Thank you @nephros for pointing to some reasons why grep may “hang”. Because for me (while testing the original topic) grep does not consume any CPU time when it hangs, it is likely similar to your “named pipe”-case example: The file content is inaccessible.
But as @poetaster repeatedly insisted, we should not get sidetracked and focus on reproducible SailfishOS reboots triggered by grepping or other means of reading files.
Knowing now, that the offender apparently is in a directory after /b*/, but before /sys/, I was able to narrow it down to:
fgrep -rsc foo /d/ > /dev/null # Always ends in rebooting the SailfishOS device
But /d/ does not contain any dot files or directories!?!
So what could cause the difference in behaviour? Note tat the hanging state can be explained by the many special files in subdirectories of /d/ and is not the point: What is triggering a reboot is the question of interest.
Now I am confused, but will stop for today.
debug_read_status() is from drivers/usb/gadget/u_serial.c in the kernel sources, see Index of /sources/188.8.131.52/ (Jolla where are the sources for 4.3 ?) and the kernel-adaptation tarball.
in this function there are various accesses done to members of structures referenced by a pointer, namely ui_dev, tty and gser. We can discard tty since it is protected by a if (tty) whenever used. If I assume that ui_dev is properly defined, I end up with gser that may be NULL. Looking here and there in the file, it seems that it could be the case and its various usages are all protected. But not in here. There is a if (gser->get_dtr) that should have been if (gser && gser->get_dtr).
I’ve no idea where to submit a patch for kernel adaptation. Moreover, I even don’t know how to test this hypothesis because I’ve no idea how to recompile a kernel for my JollaC. And even if I know, I’ve no idea how to put it properly on the phone and recover in case it’s not working. I’ll ask on IRC #sailfishos-porter channel.
It would, but the root directory ("/") and all its top level directories ("/*") should contain no files and directories starting with a dot (".").
The actual difference is the order in which the directories are processed, exacerbated by the fact that grep freezes when processing certain files; thus it does not reach the critical file triggering the reboot.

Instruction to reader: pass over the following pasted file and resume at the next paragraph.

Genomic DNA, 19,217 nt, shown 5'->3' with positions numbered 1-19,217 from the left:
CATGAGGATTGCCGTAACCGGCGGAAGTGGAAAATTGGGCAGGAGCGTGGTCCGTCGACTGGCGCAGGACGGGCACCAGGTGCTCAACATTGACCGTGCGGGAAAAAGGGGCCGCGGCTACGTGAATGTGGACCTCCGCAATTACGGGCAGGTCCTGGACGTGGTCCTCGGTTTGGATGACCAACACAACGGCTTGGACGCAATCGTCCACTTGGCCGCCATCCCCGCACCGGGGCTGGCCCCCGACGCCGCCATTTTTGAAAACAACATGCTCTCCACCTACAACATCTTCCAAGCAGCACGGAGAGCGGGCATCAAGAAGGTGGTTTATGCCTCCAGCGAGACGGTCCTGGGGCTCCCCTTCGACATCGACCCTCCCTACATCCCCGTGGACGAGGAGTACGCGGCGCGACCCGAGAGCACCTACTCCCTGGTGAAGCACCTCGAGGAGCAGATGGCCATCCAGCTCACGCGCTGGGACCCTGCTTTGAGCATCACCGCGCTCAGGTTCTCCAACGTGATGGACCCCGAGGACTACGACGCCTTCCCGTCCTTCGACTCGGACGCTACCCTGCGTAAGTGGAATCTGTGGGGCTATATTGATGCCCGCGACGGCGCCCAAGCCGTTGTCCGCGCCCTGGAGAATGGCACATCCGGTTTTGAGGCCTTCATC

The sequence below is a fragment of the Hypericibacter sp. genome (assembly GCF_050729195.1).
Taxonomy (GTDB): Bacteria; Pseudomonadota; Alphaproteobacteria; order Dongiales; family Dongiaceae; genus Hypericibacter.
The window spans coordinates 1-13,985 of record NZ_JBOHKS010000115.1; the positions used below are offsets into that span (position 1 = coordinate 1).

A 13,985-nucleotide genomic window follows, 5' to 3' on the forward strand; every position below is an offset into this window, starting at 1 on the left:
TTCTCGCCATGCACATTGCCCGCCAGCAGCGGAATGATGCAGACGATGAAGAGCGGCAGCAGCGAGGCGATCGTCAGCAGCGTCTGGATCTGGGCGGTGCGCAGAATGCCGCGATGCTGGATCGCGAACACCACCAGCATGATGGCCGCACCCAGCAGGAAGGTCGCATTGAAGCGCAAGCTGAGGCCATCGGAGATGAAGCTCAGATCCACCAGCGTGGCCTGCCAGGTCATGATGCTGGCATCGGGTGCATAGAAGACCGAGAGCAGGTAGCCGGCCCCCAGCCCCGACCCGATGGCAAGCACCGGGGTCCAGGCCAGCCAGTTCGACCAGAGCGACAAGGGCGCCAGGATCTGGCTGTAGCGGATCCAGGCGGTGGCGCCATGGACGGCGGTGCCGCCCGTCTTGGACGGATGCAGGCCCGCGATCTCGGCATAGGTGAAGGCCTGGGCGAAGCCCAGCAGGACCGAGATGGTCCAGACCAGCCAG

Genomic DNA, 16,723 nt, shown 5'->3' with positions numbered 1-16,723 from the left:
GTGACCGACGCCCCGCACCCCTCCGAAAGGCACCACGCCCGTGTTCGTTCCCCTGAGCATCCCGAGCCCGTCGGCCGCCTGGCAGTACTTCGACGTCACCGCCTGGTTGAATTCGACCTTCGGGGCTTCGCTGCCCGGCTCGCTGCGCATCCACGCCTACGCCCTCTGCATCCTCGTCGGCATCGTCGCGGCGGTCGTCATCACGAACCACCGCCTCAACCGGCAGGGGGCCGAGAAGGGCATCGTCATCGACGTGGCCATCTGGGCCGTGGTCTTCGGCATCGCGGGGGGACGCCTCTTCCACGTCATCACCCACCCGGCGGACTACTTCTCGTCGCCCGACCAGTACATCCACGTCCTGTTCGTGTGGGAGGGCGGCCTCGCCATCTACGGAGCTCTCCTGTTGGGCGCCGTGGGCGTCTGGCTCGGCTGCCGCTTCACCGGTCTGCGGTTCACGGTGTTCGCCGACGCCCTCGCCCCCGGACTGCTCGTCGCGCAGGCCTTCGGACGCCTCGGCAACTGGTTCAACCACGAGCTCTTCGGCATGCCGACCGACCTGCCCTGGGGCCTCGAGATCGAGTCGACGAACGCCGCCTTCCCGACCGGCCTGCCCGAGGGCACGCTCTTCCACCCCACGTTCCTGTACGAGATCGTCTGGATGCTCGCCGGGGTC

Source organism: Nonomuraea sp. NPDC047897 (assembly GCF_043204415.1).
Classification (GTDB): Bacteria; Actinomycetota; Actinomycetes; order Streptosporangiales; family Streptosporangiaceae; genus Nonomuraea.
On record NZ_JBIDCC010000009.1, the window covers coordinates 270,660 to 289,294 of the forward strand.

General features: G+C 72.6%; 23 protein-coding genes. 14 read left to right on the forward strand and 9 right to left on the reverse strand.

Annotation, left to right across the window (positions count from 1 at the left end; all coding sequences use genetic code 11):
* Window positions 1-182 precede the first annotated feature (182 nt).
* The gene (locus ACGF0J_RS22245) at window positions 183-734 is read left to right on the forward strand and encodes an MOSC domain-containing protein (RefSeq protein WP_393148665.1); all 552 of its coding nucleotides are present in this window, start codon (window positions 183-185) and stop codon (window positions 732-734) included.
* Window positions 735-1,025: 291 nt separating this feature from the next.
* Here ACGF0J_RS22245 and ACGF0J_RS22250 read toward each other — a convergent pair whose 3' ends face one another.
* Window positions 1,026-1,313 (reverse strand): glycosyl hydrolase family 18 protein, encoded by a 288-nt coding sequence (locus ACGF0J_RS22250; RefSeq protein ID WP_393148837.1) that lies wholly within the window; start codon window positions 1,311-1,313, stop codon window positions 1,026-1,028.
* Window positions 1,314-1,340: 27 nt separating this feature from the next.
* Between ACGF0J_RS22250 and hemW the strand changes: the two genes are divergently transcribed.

/usb* sure yields nothing (because there is no such directory IMHO), but what about a grep -Frsc bla /d/?
If that does not make your device reboot, you may continue looking for the offending file (or a different cause, though I assume that to be unlikely), while the search has ended for dcaliste (Jolla C) and me (Xperia X).
I did grep -Frsc bla /d/ | tee grep-Frsc-bla and both console output and the teed file hang hang for a while at the place below, and a couple of other places, but then continue after a couple of seconds:
That file being called a “pipe” makes me suspicious, is this supposed to act as a kind of fifo, producing data only after enabling some kind of trace? That would explain why grep doesn’t get anything.
The file itself looks like a regular file, but probably debugfs doesn’t have real fifo or other special files.
In general I wonder why the kernel debugfs (so /d/) is mounted at all in “production” devices. It is done by sys-kernel-debug.mount and sys-kernel-debug-tracing.mount, but why?
@nephros, @poetaster, thank l you for testing. Well, if the (ab-)used utility for triggering the reboot hangs, it cannot get to the file which triggers a reboot.
Thus my strategy was to omit the locations which cause hangs repeatedly (by placing the start of the search after them, again and again), which is how I ultimately determined that file triggering the reboots for the Xperia X and Jolla C.
IMO you both became side-tracked into researching the “hangs” again, which is not the original question, albeit an interesting one.
I do like the question @nephros raises, because if there is no real reason (other than convenience for developers) and we can show that this bears some dangers on most devices (hence my insisting on testing), the logical consequence is to ask Jolla and SailfishOS porters to switch it off:
P.S.: BTW, the “pipe” / “FIFO” file(s) you both observed are just what is commonly called “named pipe” on UNIXes. I can see why one might employ that for debugging purposes.
As another sidetracking side-node, you can’t simply stop the mount service or unmount the tracing fs. But you can compile trace-cmd and use trace-cmd stop or reset to stop all traces, and then umount it.